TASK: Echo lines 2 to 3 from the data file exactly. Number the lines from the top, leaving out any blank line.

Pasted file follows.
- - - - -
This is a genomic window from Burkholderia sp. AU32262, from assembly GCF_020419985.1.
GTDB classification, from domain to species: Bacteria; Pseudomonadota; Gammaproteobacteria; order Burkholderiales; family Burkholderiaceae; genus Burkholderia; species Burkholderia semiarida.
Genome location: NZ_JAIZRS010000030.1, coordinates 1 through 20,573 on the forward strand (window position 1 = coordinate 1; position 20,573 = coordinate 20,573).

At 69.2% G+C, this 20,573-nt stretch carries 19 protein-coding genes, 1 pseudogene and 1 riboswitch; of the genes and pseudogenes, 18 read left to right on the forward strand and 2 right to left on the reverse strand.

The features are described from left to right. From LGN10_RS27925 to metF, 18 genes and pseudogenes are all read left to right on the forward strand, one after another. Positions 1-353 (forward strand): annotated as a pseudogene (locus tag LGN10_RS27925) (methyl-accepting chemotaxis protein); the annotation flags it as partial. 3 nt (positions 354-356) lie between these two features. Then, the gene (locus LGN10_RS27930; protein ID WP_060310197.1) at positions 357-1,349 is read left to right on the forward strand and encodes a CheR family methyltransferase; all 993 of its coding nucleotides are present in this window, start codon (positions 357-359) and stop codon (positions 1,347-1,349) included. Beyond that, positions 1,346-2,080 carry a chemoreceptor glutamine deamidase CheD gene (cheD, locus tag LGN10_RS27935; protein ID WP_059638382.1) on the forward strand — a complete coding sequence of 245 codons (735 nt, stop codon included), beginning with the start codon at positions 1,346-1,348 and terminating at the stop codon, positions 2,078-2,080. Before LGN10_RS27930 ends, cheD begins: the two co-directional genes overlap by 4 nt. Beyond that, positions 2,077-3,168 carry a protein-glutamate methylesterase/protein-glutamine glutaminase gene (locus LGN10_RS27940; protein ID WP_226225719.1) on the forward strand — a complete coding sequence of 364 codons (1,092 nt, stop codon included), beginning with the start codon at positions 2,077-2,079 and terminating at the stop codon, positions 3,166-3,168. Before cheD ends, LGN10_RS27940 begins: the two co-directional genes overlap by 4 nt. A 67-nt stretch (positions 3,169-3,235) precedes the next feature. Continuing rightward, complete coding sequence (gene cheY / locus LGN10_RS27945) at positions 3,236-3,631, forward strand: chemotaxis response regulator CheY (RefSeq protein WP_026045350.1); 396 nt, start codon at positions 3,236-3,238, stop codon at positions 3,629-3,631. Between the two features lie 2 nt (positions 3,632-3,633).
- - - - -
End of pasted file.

GTDB classification, from domain to species: Bacteria; Pseudomonadota; Gammaproteobacteria; order Burkholderiales; family Burkholderiaceae; genus Burkholderia; species Burkholderia semiarida.
Genome location: NZ_JAIZRS010000030.1, coordinates 1 through 20,573 on the forward strand (window position 1 = coordinate 1; position 20,573 = coordinate 20,573).